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Robert Skidelsky

Robert Skidelsky

Writing for PS since 2003
217 commentaries

Robert Skidelsky is a member of the British House of Lords, Professor Emeritus of Political Economy at Warwick University, and the author of a prize-winning three-volume biography of John Maynard Keynes. He began his political career in the Labour party, was a founding member of the Social Democratic Party, and served as the Conservative Party’s spokesman for Treasury affairs in the House of Lords until he was sacked for his opposition to NATO’s 1999 bombing of Kosovo. Since 2001, he has sat in the House of Lords as an independent. He has also served as a non-executive director of the American mutual fund Janus (2001-11) and the private Russian oil company PJSC Russneft (2016-21). He is the author of The Machine Age: An Idea, a History, a Warning (Allen Lane, 2023).

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  1. The Myth of Central-Bank Independence
    skidelsky201_Leon NealGetty Images_BOE Leon Neal/Getty Images

    The Myth of Central-Bank Independence

    May 20, 2024 Robert Skidelsky thinks the time has come to transfer power from technocrats back to elected officials.

  2. The Language of Political Control
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    The Language of Political Control

    Apr 19, 2024 Robert Skidelsky views recent linguistic innovations as manipulative efforts to compel “correct” thought and perception.

  3. Post-Capitalist Pessimism
    skidelsky199_In Pictures Ltd.Corbis via Getty Images_capitalismprotest In Pictures Ltd./Corbis via Getty Images

    Post-Capitalist Pessimism

    Mar 21, 2024 Robert Skidelsky laments the absence of a redemptive political vision adequate to the public's growing economic disillusionment.

  4. The UK Labour Party’s Green-Energy Debacle
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    The UK Labour Party’s Green-Energy Debacle

    Feb 19, 2024 Robert Skidelsky explains why the threat of climate change outweighs the risks of increased public spending.

  5. Robert Skidelsky on Keynes, AI, the future of work, and more
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    Robert Skidelsky on Keynes, AI, the future of work, and more

    Feb 6, 2024 Robert Skidelsky argues that the best way to secure supply chains is peace, highlights three grave risks posed by artificial intelligence, challenges the notion that science and religion should be regarded as opposites, and more.

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  1. obstfeld4_Jabin BotsfordThe Washington Post via Getty Images_trumplighthizer Jabin Botsford/The Washington Post via Getty Images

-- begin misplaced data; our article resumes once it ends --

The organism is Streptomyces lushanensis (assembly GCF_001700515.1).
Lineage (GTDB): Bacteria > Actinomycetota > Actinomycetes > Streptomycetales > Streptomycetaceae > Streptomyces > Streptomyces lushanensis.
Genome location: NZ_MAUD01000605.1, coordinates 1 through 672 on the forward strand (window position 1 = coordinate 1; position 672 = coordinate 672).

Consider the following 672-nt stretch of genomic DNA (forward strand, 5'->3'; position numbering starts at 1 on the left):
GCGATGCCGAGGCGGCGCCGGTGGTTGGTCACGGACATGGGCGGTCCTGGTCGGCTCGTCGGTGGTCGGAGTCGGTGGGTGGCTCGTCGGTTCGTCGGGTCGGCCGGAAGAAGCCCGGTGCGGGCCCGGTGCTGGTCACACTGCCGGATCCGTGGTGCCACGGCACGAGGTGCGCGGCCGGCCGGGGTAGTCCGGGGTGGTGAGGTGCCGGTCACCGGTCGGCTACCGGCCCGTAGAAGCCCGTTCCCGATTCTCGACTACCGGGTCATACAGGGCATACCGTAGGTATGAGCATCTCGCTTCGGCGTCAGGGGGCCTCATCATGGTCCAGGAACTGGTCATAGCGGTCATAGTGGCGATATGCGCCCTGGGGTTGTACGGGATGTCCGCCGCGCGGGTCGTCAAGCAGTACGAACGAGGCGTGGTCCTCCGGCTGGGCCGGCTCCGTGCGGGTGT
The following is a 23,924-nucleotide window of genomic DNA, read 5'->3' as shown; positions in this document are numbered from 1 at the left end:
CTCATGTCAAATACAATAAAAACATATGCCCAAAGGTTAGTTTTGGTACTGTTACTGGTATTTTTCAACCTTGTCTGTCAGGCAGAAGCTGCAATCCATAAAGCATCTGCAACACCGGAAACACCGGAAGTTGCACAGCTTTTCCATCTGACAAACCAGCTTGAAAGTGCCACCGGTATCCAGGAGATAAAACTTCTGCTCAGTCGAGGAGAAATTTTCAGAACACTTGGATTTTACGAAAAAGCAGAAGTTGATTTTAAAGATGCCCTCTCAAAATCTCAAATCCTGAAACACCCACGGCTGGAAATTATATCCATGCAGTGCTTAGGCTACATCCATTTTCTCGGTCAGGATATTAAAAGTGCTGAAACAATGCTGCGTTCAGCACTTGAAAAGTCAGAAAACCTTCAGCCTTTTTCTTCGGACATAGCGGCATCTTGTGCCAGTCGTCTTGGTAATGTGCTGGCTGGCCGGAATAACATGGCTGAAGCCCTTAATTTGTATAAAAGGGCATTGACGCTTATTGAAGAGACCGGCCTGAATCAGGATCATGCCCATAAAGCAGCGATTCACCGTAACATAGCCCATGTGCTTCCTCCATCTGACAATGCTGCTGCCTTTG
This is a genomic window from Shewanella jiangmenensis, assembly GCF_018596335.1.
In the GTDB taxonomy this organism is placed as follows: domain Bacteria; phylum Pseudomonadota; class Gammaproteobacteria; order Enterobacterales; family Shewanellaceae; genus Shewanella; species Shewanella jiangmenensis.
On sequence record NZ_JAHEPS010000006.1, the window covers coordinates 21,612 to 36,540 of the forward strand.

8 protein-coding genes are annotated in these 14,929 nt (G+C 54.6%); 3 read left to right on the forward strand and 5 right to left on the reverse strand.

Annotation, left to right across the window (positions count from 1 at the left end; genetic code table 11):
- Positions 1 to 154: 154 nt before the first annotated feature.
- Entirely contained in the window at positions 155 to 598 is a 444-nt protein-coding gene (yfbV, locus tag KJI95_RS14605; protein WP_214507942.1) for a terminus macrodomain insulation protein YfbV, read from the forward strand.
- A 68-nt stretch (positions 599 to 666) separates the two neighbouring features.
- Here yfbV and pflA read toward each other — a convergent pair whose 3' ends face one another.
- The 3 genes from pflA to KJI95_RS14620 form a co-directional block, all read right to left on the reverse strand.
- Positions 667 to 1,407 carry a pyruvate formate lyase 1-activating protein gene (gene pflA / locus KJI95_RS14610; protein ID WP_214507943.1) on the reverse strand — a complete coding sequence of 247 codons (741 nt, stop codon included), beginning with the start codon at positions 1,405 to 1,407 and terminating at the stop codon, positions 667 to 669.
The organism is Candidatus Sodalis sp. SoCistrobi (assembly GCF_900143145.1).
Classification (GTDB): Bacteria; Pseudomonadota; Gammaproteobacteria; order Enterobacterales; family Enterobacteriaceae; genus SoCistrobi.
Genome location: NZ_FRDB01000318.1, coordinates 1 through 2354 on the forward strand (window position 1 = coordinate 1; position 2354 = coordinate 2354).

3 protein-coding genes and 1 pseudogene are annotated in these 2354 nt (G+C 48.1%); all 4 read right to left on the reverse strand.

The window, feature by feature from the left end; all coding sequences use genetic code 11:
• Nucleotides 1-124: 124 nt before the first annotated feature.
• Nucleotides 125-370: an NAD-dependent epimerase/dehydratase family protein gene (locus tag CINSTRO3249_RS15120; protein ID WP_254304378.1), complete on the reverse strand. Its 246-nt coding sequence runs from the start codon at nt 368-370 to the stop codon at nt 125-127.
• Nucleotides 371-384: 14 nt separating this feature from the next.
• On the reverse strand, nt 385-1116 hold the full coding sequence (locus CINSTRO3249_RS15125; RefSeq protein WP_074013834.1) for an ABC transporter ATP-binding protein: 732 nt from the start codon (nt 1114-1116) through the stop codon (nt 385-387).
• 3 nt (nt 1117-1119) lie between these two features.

The Dangers of a US Capital Inflow Tax

    Maurice Obstfeld worries that a little-known, highly costly method of deficit reduction is gaining political traction.
  2. beaufils1_ Alain DENANTESGamma-Rapho via Getty Images_solar panels Alain DENANTES/Gamma-Rapho via Getty Images

    Europe’s Green Transition Requires More Skilled Workers

    Julie Beaufils urges policymakers to boost the attractiveness of technical vocations by expanding access to apprenticeships.
  3. volz8_iStock  Getty Images Plus_global finance iStock / Getty Images Plus
    Free to read

    A Monetary and Economic Order Fit for the Twenty-First Century

    Ulrich Volz, et al. identify eight priorities to build a more resilient, inclusive, and sustainable global financial architecture.
  4. ghazouani1_YANICK FOLLYAFP via Getty Images_africachildren Yanick Folly/AFP via Getty Images

    Putting Africa on the Path to Prosperity

    Mohamed Ould Ghazouani & Ajay Banga urge the G7 to focus on the continent’s future, and on five priorities in particular, at this week’s summit.
  5. op_benami1_LOUAI BESHARAAFP via Getty Images_syriaconflict Louai Beshara/AFP via Getty Images

    Anatomy of a Massacre

    Shlomo Ben-Ami

    The 1860 massacre of Christians in Damascus holds useful lessons about what it takes to arrest – and recover from – inter-communal violence. But there is a difference between a pogrom and a genocide, and conflating the two can do more harm than good.

    considers what the 1860 massacre of Christians in Damascus can and cannot teach us about preventing genocide.
  6. GettyImages-2156649816 Photo by Nikolas Kokovlis/NurPhoto via Getty Images

    AI: Hope or Hype?

    Whether generative artificial intelligence will do more harm or good to our families, economies, and societies remains an open question. In devising strategies for harnessing the technology, optimism is undoubtedly warranted, but it should not come at the expense of realism.

  7. ehrenreich1_Francis DeanCorbis via Getty Images_denmark eu Francis Dean/Corbis via Getty Images

    How Denmark Keeps the Far Right at Bay

    Michael Ehrenreich explains how mainstream parties have neutralized the threat of right-wing populists.
  8. slobodian1_ Drew AngererGetty Images_peterthieltrump Drew Angerer/Getty Images

    How Techno-Libertarians Fell in Love with Big Government

    Quinn Slobodian argues Silicon Valley investors are against the state only insofar as it is not enriching them personally.
  9. gros187_CostfotoNurPhoto via Getty Images_china semiconductor Costfoto/NurPhoto via Getty Images

    How Chinese Savings Can Support the Global Green Transition

    Daniel Gros urges the EU to welcome cheap low-carbon goods, such as electric vehicles, from China.

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